The moment young millennials get a Facebook request from their parents, they’re stuck in amusement and a sudden urge to run away. A single comment on a picture reduces that comfortable distance they maintained - “Nice, who’s that person standing next to you? Invite them home.”
It’s the same perceived distance that insurance companies may deal with when they reach out to young millennials on channels like Instagram. Aged between 25-35 years, what young millennials think of insurance is clearly not the same as older millennials, the industry’s primary audience. How do you then transform such perceptions on this aesthetic medium?
We’ve been seeing insurance companies innovate in products catered to the young millennial crowd like travel insurance, it’s time for them to look at upping the content game as well. Social media at the moment is being used to put out updates about products and deal with customer grievances. Some companies use memes and customer stories, not unlike the inspirational ones you’d find on a Humans of New York page. While these are great for engagement, they don’t address a key concern among customers. According to PwC India’s Insurance Technology Adoption Survey 2019, a large number of customers have problems in understanding policy terms. The complicated world of insurance doesn’t look any simpler with the odd educational definition or fact-sharing post. Explanations of policies are either crisp but incomprehensive, or become rather wordy.
To help customers piece it all together, educational content needs to be more than a content bucket, but a part of ongoing conversation too. This dialogue could be held with a micro-community of everyday influencers, Instagram live sessions with experts, for example - folks who’d be more likely to use casual language as they interact with potential customers.
While young millennials may see the value of insurance, they may not be convinced of the specific need for it. So far, awareness generating campaigns have generally targeted the broader need for insurance, as well as a different audience altogether. They’re emotionally driven content for the family audience, who are already motivated to take care of financial planning for their kids. Looking at another industry, ‘Mutual Fund Sahi Hai’ was able to strike a chord with folks in the 25-35 age group through the web-series ‘Yeh Meri Family Hai’. A tie-up with popular content creators The Viral Fever, they used 90s nostalgia and relatable situations to answer queries like ‘When is the right time to invest?’. It was both educational and spoke about the need to invest even if the customer didn’t have a family of their own yet.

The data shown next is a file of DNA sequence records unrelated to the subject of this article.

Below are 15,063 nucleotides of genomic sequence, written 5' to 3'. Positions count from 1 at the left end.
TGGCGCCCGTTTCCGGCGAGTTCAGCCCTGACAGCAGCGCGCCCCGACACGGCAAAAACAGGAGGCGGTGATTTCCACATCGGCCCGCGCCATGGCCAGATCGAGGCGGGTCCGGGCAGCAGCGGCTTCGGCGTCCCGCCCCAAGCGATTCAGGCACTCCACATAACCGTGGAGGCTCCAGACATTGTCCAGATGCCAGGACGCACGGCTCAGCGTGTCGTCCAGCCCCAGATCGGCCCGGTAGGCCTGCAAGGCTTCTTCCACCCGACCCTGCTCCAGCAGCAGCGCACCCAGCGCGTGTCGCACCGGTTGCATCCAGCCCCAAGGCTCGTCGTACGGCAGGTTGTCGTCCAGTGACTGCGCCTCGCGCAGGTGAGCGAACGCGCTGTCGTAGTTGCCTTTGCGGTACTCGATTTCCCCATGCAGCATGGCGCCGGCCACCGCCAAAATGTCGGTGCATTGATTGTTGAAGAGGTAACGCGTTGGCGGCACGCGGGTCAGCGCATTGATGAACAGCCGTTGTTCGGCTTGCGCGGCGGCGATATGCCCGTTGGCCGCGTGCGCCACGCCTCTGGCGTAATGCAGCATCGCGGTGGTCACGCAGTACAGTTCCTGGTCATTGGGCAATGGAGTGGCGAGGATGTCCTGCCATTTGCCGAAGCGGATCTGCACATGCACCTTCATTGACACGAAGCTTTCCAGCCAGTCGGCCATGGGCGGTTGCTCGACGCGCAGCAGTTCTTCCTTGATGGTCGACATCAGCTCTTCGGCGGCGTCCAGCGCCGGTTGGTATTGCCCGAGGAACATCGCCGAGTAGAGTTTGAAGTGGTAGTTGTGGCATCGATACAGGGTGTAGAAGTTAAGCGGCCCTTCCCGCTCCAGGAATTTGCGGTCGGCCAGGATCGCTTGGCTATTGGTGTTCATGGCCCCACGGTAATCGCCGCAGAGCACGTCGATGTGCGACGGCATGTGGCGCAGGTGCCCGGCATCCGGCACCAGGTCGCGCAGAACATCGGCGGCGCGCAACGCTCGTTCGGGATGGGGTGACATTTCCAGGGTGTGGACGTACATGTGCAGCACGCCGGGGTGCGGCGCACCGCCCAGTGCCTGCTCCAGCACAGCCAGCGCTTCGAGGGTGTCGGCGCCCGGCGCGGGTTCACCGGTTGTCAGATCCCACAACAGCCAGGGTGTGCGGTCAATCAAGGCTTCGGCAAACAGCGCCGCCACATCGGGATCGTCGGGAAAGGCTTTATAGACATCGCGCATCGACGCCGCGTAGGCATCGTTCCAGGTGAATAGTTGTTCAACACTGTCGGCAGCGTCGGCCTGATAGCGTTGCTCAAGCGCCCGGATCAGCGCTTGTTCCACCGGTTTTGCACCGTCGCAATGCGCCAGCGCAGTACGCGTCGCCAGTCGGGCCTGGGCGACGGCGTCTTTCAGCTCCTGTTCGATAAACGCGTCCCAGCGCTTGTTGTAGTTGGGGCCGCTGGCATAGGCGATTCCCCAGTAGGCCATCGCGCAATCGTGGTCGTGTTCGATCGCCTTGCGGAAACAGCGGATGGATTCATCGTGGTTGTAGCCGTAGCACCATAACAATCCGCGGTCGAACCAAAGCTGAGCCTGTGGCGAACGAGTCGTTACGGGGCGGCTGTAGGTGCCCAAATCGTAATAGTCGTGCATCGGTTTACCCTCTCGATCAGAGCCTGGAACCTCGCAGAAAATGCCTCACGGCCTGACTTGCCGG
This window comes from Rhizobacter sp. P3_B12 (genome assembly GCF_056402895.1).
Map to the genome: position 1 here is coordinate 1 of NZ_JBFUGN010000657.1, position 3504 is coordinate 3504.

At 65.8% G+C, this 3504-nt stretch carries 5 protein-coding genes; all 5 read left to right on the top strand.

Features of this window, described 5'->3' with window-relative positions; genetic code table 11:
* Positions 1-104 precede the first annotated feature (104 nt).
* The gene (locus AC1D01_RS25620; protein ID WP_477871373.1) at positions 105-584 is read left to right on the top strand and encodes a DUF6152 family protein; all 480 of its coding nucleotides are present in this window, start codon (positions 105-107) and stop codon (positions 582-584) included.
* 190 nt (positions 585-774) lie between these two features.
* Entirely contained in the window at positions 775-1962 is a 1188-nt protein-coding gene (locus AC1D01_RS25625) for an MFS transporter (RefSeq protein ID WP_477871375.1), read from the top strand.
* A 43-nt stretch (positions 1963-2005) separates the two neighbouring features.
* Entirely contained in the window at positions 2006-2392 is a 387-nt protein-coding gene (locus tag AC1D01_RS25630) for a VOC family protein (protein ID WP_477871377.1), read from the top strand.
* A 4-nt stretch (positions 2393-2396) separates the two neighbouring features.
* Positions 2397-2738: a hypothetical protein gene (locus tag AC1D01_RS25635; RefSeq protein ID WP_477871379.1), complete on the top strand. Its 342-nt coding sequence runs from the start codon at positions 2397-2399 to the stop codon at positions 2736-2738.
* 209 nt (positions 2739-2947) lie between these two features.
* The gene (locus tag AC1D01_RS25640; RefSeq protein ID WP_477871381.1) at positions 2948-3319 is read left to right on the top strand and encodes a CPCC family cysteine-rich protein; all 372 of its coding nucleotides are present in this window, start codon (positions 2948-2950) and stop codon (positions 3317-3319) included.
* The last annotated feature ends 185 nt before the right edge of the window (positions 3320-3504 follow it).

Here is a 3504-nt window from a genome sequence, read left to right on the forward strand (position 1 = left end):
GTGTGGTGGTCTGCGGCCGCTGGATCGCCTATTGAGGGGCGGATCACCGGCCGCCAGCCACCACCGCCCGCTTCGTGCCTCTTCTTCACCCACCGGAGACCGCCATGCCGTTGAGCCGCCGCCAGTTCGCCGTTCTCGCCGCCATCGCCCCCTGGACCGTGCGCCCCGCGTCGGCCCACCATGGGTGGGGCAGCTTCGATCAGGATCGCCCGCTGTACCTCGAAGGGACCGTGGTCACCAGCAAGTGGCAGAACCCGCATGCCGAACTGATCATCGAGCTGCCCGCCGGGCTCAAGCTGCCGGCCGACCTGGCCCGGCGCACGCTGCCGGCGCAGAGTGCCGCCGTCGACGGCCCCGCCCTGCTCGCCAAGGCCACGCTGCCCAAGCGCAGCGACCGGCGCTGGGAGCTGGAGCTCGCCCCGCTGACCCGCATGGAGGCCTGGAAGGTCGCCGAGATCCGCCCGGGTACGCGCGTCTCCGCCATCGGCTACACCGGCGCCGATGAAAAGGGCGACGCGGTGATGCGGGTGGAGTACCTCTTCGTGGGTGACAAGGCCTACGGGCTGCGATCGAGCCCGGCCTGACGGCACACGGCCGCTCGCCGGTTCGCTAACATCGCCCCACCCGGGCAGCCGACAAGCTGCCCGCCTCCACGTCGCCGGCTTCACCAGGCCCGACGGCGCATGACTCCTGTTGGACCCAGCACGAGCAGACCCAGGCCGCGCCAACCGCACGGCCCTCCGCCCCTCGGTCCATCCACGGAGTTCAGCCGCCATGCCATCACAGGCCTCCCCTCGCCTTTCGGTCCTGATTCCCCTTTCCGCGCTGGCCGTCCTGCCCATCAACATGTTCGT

How can insurance companies use a space and language that younger millennials are more comfortable with? It’s a classic answer - understanding the concerns of this group, without being condescending or trying to force-fit a language with the brand, which can happen when resorting to too many trending meme formats.
Younger millennials do have financial concerns, contrary to popular belief. They save more than their older counterparts*. However, they tend to end up borrowing money for short-term purposes like medical emergencies and consumer durables.** We also know they’re quite aspirational about travel, dining and luxury spends.*** Curating content around these experiential concerns to emphasise what insurance can do for them is therefore key. The insurance Instagram equivalent of ‘Yeh Meri Family Hai’ would be talking about such experiences through a blend of video stories (think IGTV) and static posts that tie in with other platforms. Simple interactive features on Instastories (sliders, polls and all!) can go a long way in making the brand more accessible, without taking away from the seriousness of insurance itself. The language too needs to be one that’s more simple and direct. At the same time, sensory language could be explored to capture how much richer an experience could be made by insurance.
Selling experiences with an experience
Buying insurance is clearly a process, and that can be made easier on Instagram too. For example, young millennials are not so likely to be motivated to purchase with offline strategies such as agents. However, 41% of customers across ages still prefer human interaction when planning a purchase, according to the PwC survey. So what we’re looking at is a need for insurance companies to make sure they integrate online and offline options for customers. The survey also mentions online self-service, digital processes for claims and other requests as being basic customer expectations. To account for this on Instagram, companies can create more actionable content with clear CTAs, and encourage young customers to take control of their financial assets by themselves. To ensure the complete experience, customers need to be given post-sales content apart from content that just pushes sales.
It can be possible for insurance companies to own their presence on Instagram, and young millennials to acknowledge they’ve owned it. A good way to start is to explain clearly the importance of their services and to be specific about them in a millennial context, while also creating content that helps shape the entire experience. Doing this can take away from the jarring experience young folks might associate with their parents on Facebook, and add purpose to engaging with the company’s social media.
Data sourced from: